There has been a line of argument, pushed by the Australian Business Foundation think-tank among others, that Australia has a historically poor record of commercialising its research. John Steen, a lecturer in strategic management at the University of Queensland Business School, has no doubt that Australia has a very "old view" of innovation and says it is vital that businesses move forward. "The language of innovation equates to invention, with the inventor being an isolated character," he says. "What we tend to forget in transforming invention into innovation is that there has to be a business model built around the innovation."

Steen says a recent preoccupation in Australia with all things hi-tech or biotech has confused what is required to be an innovative international exporter: great science, experienced management, and a robust business model.

He cites three examples of clever Australian exporters: Plantic, a producer of biodegradable trays for chocolate boxes; Predrill Stresses International, which provides deep-drilling solutions for international mining companies; and Optalert, a drowsiness detection technology for airforce pilots and truck and train drivers.

A common denominator with these businesses, Steen says, is that the products evolved from dedicated research over a long period.

"Sometimes these things look like they are instantaneous magic innovations but if you look at them carefully you’ll see they’ve been built up after decades of research, and the business model is built around that."

Steen adds that while companies fear the cost of R&D, the price of taking the easy route is usually much higher. "Innovation is risky and managing innovation is hard, but the risk of not innovating is huge because we are in an internationally open economy and if we don’t make progress we’ll be caught with yesterday’s products and services."

The lure of cost-cutting has convinced many companies to outsource or go offshore to find cheaper production options. While ANCA understands the motivation, it believes innovation and offshoring should go hand-in-hand.

"We’re looking for smart ways to do it rather than just outsourcing or offshoring to reduce costs," says Siede.

ANCA has set up a plant in an industrial estate in Rayong province, Thailand, as part of a strategy to improve its overall o
perations, not just to cut costs. It has moved its high-labour, low-skill area of assembly to Rayong while upskilling its Bayswater employees to fill talent gaps.

Siede says the upshot is that Australian and Thai staff are happy with their jobs and productivity has more than doubled in the past two to three years. China is also part of the equation. ANCA opted to open a Shanghai office about three years ago. It is now the number one supplier of grinding machine components to China.

For its efforts, ANCA won three export awards last year, including the 2006 Victorian Exporter of the Year title and the gong for innovation excellence.

Siede says businesses must focus on the use of technology and innovation to help product development and customers. "Without the customers you’ve got no business, and if you haven’t got a product that is cost competitive then you’ve really got nothing."

Flexibility is also crucial. ANCA has broadened the target market for its high-precision grinders to cover sectors such as general manufacturing, defence, pharmaceutical, medical, and woodworking.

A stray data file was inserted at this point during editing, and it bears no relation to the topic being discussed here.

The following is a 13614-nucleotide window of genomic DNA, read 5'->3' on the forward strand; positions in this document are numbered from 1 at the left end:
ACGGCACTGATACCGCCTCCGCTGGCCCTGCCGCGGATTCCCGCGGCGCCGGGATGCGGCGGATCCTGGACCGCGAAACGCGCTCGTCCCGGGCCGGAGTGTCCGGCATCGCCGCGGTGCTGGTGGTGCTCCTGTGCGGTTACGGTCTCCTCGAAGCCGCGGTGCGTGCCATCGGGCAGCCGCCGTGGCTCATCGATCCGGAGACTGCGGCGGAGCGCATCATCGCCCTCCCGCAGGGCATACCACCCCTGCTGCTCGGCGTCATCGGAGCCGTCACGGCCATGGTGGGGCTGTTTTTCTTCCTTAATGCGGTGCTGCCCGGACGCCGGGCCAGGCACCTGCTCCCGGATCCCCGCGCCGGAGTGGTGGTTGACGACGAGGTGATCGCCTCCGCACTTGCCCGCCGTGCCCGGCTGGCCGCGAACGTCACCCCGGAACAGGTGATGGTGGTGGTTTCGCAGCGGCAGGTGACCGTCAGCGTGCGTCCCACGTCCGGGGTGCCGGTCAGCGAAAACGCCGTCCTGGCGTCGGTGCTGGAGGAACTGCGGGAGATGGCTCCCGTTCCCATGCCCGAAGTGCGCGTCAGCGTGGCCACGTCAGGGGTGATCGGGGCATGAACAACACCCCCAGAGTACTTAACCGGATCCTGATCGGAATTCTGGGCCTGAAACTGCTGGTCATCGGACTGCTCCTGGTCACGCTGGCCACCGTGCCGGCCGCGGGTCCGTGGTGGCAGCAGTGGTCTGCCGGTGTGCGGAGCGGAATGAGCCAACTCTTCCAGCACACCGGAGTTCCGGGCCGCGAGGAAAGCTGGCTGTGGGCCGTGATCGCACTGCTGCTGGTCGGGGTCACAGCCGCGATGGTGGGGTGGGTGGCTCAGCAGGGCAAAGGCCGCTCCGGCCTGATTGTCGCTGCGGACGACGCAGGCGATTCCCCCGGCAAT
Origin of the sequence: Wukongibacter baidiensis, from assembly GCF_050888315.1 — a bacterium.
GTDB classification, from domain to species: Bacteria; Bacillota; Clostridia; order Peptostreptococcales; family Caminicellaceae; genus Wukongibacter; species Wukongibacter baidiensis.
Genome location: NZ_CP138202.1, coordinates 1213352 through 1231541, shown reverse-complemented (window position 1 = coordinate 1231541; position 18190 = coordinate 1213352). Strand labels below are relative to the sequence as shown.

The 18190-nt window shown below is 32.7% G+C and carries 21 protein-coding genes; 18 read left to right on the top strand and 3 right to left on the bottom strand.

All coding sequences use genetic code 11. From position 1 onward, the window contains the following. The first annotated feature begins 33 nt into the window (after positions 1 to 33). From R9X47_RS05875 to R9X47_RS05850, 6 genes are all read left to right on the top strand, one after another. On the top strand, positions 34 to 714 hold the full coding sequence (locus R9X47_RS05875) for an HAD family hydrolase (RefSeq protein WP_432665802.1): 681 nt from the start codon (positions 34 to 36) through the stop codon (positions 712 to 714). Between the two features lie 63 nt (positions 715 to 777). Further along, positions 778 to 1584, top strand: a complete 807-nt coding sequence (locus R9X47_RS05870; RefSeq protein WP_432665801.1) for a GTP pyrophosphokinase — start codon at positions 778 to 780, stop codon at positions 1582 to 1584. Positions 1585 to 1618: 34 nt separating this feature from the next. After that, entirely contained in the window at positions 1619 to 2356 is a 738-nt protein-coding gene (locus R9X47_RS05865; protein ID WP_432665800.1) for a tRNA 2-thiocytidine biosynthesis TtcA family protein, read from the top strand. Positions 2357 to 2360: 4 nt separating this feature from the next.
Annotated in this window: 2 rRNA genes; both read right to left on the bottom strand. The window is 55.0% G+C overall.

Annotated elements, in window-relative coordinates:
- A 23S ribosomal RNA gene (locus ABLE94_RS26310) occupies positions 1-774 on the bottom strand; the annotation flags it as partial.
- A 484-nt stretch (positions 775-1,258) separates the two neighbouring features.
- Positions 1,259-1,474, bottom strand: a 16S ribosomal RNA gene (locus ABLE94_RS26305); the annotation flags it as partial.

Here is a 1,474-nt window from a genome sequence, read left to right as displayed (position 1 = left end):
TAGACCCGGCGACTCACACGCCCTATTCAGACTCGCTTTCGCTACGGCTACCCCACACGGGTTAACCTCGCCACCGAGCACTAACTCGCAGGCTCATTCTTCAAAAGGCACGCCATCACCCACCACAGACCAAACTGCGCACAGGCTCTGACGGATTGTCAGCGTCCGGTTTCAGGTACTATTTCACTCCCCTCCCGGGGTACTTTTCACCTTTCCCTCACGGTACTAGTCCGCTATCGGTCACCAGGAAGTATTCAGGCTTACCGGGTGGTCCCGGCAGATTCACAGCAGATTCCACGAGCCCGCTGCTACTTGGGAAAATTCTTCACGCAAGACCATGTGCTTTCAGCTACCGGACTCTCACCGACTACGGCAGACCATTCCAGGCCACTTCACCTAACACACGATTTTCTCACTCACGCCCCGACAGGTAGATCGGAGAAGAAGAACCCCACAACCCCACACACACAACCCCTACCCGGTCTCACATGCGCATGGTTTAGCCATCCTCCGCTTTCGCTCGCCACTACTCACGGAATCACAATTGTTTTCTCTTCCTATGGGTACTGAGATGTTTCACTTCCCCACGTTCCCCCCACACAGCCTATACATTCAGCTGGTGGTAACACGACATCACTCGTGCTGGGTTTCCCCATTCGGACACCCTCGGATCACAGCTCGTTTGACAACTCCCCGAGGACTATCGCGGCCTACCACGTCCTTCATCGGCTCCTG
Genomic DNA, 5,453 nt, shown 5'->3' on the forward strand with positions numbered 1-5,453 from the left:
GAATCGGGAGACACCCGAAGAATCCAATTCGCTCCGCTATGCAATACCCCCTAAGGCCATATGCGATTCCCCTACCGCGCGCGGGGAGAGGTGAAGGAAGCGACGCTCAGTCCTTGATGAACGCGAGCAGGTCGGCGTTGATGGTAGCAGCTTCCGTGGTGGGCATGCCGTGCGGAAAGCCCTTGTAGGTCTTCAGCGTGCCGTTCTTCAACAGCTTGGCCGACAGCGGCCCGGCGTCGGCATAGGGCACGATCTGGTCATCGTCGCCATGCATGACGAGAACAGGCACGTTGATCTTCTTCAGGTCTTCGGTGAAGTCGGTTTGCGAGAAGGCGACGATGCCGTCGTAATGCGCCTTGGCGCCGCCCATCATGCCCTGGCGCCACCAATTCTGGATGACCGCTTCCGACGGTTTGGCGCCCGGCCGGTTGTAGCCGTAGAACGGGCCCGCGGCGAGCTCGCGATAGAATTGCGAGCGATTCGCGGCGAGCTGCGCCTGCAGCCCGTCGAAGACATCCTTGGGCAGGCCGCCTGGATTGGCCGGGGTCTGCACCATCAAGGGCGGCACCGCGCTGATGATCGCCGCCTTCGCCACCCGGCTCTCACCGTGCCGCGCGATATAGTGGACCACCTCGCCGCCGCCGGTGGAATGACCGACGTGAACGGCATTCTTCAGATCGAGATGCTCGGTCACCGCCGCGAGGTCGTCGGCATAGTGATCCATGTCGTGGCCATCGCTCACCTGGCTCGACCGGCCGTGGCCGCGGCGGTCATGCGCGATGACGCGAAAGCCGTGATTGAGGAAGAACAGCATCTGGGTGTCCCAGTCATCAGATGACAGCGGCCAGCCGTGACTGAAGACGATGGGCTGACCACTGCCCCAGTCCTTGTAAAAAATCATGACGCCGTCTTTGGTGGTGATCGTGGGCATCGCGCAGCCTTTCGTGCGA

Siede says the move came in response to the September 11 terrorist attacks in the US after which "our business really fell in a hole" because it relied too much on automotive, aerospace, and aeronautical business. "If another September 11, god help us, does happen, then our business is well placed."

On the back of its resources boom, Western Australia is an example of how businesses can bring new solutions to old concepts. Peter Viney, deputy director general of the Department of Industry and Resources, Office of Science, Technology and Innovation, notes that state exports exceed $50 billion and exports per capita are approaching $30,000, well above other states.

He says creative SMEs are connecting with government and big business to improve their operations and target export opportunities. In particular, Viney says smaller businesses are benefiting from dealing with the big miners such as Rio Tinto, Woodside, and BHP Billiton, which have huge operations in the west.

"They definitely see innovation as a key driver of their competitive advantage. If they get that wrong, they’ll be in big trouble. They have to get it right, and they understand that and invest enormously."

Viney says the role for SMEs in the resources export business is clearly acknowledged by the big corporations. "Part of their strategy is clearly to engage with the SME community that can support their operations and sustain their competitive position—not just this year, not just next year, but in 10 years’ time."

At Digga, Suzie Wright is also a benefactor of construction and mining growth.

While business is driven by an innovative culture and market booms, she says Digga gets the basics right too. That means engaging with and training staff, ensuring internal systems are efficient, and focusing on the customer.

"We’re trying to take a different approach and I think it’s something that our country lacks enormously—service," Wright says. "Instead of trying to go down the route of having the cheapest possible product on the market, we’ve got an innovative and very competitively priced product, and I don’t think anybody else can provide the sort of service that we do for our customers."